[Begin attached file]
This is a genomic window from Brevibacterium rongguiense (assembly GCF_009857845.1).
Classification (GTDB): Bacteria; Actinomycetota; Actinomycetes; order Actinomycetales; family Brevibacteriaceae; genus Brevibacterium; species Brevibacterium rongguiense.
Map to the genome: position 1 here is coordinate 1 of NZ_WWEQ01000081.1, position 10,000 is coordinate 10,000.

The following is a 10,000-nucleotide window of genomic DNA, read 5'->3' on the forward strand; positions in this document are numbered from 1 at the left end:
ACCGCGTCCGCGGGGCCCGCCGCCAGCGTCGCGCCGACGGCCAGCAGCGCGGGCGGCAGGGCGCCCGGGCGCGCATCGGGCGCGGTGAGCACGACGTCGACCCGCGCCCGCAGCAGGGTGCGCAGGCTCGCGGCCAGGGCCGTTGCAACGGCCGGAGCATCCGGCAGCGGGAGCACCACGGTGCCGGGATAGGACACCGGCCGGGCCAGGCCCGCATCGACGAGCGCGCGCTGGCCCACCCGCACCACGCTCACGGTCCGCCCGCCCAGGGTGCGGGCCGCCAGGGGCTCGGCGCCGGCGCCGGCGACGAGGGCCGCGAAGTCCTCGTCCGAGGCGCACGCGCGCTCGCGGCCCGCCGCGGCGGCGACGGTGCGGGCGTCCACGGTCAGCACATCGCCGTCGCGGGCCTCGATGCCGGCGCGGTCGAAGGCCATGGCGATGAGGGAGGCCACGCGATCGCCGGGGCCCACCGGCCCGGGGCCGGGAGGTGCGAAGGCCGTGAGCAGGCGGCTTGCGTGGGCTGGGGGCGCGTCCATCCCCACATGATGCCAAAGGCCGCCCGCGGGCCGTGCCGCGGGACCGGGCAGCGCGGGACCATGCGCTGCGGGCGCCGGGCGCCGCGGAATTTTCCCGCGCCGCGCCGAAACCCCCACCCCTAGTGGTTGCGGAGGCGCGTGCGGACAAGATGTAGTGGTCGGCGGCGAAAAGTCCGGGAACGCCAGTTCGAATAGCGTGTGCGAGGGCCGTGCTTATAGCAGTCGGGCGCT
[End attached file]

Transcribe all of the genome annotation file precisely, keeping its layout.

This is a genomic window from Brevibacterium rongguiense (assembly GCF_009857845.1).
Classification (GTDB): Bacteria; Actinomycetota; Actinomycetes; order Actinomycetales; family Brevibacteriaceae; genus Brevibacterium; species Brevibacterium rongguiense.
Map to the genome: position 1 here is coordinate 1 of NZ_WWEQ01000081.1, position 10,000 is coordinate 10,000.

The following is a 10,000-nucleotide window of genomic DNA, read 5'->3' on the forward strand; positions in this document are numbered from 1 at the left end:
ACCGCGTCCGCGGGGCCCGCCGCCAGCGTCGCGCCGACGGCCAGCAGCGCGGGCGGCAGGGCGCCCGGGCGCGCATCGGGCGCGGTGAGCACGACGTCGACCCGCGCCCGCAGCAGGGTGCGCAGGCTCGCGGCCAGGGCCGTTGCAACGGCCGGAGCATCCGGCAGCGGGAGCACCACGGTGCCGGGATAGGACACCGGCCGGGCCAGGCCCGCATCGACGAGCGCGCGCTGGCCCACCCGCACCACGCTCACGGTCCGCCCGCCCAGGGTGCGGGCCGCCAGGGGCTCGGCGCCGGCGCCGGCGACGAGGGCCGCGAAGTCCTCGTCCGAGGCGCACGCGCGCTCGCGGCCCGCCGCGGCGGCGACGGTGCGGGCGTCCACGGTCAGCACATCGCCGTCGCGGGCCTCGATGCCGGCGCGGTCGAAGGCCATGGCGATGAGGGAGGCCACGCGATCGCCGGGGCCCACCGGCCCGGGGCCGGGAGGTGCGAAGGCCGTGAGCAGGCGGCTTGCGTGGGCTGGGGGCGCGTCCATCCCCACATGATGCCAAAGGCCGCCCGCGGGCCGTGCCGCGGGACCGGGCAGCGCGGGACCATGCGCTGCGGGCGCCGGGCGCCGCGGAATTTTCCCGCGCCGCGCCGAAACCCCCACCCCTAGTGGTTGCGGAGGCGCGTGCGGACAAGATGTAGTGGTCGGCGGCGAAAAGTCCGGGAACGCCAGTTCGAATAGCGTGTGCGAGGGCCGTGCTTATAGCAGTCGGGCGCT